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Paris, 23 March 2014

Mother-of-pearl inspires super-strong material

Whether traditional or derived from high technology, ceramics all have the same flaw: they are fragile. Yet this characteristic may soon be a thing of the past: a team of researchers led by the Laboratoire de Synthèse et Fonctionnalisation des Céramiques (CNRS/Saint-Gobain), in collaboration with the Laboratoire de Géologie de Lyon: Terre, Planètes et Environnement (CNRS/ENS de Lyon/Université Claude Bernard Lyon 1) and the Laboratoire Matériaux: Ingénierie et Science (CNRS/INSA Lyon/Université Claude Bernard Lyon 1), has recently presented a new ceramic material inspired by mother-of-pearl from the small single-shelled marine mollusk abalone. This material, almost ten times stronger than a conventional ceramic, is the result of an innovative manufacturing process that includes a freezing step. This method appears to be compatible with large-scale industrialization and should not be much more expensive than the techniques already in use. The artificial mother-of-pearl, which retains its properties at temperatures of at least 600°C, could find a wealth of applications in industry and reduce the weight or size of ceramic elements in motors and energy generation devices. This work was published on March 23, 2014 on the website of the journal Nature Materials.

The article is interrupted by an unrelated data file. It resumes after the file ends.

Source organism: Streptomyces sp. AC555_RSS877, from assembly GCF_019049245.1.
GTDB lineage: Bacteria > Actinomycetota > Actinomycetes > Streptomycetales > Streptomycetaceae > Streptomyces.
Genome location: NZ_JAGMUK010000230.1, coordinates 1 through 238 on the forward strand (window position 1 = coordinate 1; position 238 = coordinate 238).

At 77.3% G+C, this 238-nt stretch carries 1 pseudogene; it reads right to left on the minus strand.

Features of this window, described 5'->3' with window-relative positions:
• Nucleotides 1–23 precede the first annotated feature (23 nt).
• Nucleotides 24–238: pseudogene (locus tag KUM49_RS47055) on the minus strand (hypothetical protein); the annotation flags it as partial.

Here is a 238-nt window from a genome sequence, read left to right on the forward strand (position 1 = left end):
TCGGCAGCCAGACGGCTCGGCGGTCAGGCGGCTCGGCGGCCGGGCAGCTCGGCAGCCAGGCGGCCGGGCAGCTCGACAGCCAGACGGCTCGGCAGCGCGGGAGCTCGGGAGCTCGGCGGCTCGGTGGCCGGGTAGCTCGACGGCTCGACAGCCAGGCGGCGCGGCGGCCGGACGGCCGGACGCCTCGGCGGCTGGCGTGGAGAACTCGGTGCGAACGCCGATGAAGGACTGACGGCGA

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References:

Strong, tough and stiff bioinspired ceramics from brittle constituents, Florian Bouville, Eric Maire, Sylvain Meille, Bertrand Van de Moortèle, Adam J. Stevenson and Sylvain Deville, Nature Materials, March 23, 2014. View web site

Contact information:

CNRS Researcher l Sylvain Deville l T +33 4 32 50 06 59 l sylvain.Deville@saint-gobain.com
CNRS Press Officer l Laetitia Louis l T +33 1 44 96 51 37 l laetitia.louis@cnrs-dir.fr


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